Tiny kitten, big responsibility. Unfortunately, many kittens get separated from their mothers. When this happens, bottle feeding is a necessity. Here are some tips on how to bottle feed a kitten like a pro!
I visited the pet store with my roommate where we saw a cute litter of kittens. I noticed that the kittens were unusually small for their age. I was told that the mother cat had been run over by a car, and that the kittens had to be bottle fed.
Unfortunately, this is not the first time I have heard a story like that. With the amount of foster homes for animals rising, it may be helpful to learn some quick tips on how to bottle feed kittens. With a little bit of practice, you will become a natural!
- Gather supplies. You will need: commercial milk replacer, nursing bottles and nipples and a soft towel. You can find the milk replacer and nursing materials at your local pet store.
- Sterilize the bottle and nipple in boiling water for about 5 minutes. Let it cool before using.
- Fill the bottle with the desired amount of commercial milk replacer. For tips on how much to feed the kitten, consult your veterinarian. (Tip: this process may be faster if you sterilize, or wash, and fill several bottles at a time. Place the extra ones in the refrigerator. When you are ready to use one, follow the next step.)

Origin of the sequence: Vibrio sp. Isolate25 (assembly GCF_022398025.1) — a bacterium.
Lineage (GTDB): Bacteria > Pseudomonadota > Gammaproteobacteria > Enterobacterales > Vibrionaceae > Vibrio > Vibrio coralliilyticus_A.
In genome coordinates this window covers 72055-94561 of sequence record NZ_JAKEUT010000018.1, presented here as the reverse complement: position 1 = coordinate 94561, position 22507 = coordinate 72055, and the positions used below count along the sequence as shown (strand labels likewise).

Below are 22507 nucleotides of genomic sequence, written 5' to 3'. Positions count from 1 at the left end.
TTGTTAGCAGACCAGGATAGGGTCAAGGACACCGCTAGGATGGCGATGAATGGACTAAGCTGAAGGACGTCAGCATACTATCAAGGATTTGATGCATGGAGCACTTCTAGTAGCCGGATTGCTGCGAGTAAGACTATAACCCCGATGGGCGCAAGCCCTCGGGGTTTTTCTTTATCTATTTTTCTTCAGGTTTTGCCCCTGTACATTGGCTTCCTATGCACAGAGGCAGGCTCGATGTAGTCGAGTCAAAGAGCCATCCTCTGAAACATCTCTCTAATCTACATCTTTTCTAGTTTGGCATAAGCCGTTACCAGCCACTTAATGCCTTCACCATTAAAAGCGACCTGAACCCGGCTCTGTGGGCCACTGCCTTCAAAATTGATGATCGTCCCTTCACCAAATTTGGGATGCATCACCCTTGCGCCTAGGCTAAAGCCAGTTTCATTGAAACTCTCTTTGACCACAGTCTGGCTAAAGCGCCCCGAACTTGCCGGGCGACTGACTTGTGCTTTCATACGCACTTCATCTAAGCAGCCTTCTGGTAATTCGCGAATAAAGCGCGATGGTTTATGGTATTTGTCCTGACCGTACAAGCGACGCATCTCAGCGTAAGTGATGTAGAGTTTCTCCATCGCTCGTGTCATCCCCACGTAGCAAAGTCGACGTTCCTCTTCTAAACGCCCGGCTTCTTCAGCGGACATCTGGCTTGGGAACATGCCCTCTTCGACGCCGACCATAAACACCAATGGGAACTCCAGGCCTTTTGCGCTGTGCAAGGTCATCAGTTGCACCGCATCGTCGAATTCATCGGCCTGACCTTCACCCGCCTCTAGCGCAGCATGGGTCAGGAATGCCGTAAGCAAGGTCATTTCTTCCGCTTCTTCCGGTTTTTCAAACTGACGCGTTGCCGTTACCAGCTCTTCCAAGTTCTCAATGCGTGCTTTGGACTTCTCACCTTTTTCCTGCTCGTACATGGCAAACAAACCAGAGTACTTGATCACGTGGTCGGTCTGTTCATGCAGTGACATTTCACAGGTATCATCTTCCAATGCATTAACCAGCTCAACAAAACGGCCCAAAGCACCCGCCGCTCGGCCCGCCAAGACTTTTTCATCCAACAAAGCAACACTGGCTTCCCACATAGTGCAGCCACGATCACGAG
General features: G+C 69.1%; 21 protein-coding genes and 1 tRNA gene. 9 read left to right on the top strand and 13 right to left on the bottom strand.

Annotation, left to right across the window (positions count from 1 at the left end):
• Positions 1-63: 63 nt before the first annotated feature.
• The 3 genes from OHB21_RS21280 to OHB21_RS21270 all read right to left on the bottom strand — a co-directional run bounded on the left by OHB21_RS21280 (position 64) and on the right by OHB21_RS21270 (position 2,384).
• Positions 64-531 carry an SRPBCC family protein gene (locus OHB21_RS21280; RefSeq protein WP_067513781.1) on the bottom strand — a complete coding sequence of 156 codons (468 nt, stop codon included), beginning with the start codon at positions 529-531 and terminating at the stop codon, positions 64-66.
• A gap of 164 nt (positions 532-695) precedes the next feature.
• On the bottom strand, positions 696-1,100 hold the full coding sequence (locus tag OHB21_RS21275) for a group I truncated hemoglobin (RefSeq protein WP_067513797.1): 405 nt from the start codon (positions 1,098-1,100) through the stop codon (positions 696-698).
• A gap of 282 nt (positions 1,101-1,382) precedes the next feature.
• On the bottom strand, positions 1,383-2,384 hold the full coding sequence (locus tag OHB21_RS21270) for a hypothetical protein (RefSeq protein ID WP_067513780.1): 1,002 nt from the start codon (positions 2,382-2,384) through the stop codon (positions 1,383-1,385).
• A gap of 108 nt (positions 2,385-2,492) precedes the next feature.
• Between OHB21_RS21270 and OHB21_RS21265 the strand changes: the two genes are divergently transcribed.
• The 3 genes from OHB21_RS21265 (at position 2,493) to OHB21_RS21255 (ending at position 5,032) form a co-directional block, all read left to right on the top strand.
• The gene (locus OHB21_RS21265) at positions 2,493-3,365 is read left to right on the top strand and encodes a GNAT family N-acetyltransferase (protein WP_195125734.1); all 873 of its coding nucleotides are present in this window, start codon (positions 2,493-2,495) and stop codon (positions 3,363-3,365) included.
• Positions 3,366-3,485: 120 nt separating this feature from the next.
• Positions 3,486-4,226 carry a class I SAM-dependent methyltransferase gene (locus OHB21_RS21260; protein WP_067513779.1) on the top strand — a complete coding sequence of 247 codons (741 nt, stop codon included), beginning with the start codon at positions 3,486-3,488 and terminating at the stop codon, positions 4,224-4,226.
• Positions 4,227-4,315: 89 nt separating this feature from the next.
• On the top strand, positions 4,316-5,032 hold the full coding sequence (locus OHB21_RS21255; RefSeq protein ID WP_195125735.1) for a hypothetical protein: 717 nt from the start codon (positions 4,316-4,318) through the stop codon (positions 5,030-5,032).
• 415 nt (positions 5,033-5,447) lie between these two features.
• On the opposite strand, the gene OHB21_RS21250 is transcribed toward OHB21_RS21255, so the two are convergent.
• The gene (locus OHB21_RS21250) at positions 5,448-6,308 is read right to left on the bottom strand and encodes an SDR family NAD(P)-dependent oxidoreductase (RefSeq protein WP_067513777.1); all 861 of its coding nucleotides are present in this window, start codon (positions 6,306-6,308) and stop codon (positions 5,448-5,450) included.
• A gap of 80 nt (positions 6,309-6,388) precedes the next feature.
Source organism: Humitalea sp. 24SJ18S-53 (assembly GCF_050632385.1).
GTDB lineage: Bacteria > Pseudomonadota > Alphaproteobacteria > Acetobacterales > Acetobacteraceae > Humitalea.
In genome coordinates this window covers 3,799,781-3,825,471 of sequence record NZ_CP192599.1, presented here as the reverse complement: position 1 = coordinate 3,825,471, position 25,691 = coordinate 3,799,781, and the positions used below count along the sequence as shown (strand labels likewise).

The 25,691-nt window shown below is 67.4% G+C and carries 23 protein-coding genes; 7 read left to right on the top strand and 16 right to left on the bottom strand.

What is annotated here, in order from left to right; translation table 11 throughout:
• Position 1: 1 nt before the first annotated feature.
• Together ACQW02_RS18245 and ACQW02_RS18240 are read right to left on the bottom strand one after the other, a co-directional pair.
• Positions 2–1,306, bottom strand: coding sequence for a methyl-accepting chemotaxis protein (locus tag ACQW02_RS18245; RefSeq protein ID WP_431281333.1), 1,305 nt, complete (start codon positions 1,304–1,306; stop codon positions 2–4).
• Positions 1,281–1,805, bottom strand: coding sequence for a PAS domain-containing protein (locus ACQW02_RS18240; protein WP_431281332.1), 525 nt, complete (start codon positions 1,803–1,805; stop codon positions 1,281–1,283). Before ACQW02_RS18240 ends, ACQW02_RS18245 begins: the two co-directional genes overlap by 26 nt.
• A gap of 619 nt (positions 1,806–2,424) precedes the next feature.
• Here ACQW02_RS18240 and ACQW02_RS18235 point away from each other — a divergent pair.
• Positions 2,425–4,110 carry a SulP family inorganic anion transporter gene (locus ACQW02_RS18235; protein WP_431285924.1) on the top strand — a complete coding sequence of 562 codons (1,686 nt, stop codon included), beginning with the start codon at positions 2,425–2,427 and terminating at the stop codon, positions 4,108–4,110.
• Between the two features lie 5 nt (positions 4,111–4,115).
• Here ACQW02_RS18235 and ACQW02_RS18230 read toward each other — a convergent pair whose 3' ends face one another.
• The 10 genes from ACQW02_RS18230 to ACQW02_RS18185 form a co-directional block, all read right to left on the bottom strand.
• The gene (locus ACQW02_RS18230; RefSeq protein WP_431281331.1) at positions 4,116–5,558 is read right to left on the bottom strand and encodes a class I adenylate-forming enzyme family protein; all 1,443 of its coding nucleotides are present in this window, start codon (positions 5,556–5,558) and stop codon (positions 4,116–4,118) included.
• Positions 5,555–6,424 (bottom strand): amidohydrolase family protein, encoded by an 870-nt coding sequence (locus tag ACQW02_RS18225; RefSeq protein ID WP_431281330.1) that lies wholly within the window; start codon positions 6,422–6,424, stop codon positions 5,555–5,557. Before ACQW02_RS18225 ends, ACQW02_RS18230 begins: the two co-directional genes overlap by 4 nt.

- Warm the formula by placing it in a bowl of hot water. The milk should be about body temperature when it is fed to the animal.
- Test the nipple and bottle to make sure that the milk is flowing out appropriately.
- Sit in a chair with the towel on your lap. Place the kitten face down on your lap as well. It is important to make sure that the animal is warm before feeding it. If it is cold, the digestive system will not work correctly. Without raising the cat’s head, place the nipple in its mouth. The kitten should begin nursing immediately, and it will stop when it is full.
This process should be repeated until the kitten is ready to eat solid food on its own. This is typically around 6-7 weeks. However, it could take longer. For other questions regarding this process, talk to your veterinarian or the animal shelter.
Did you ever have to bottle feed a kitten? Share the story with us in the comment section below!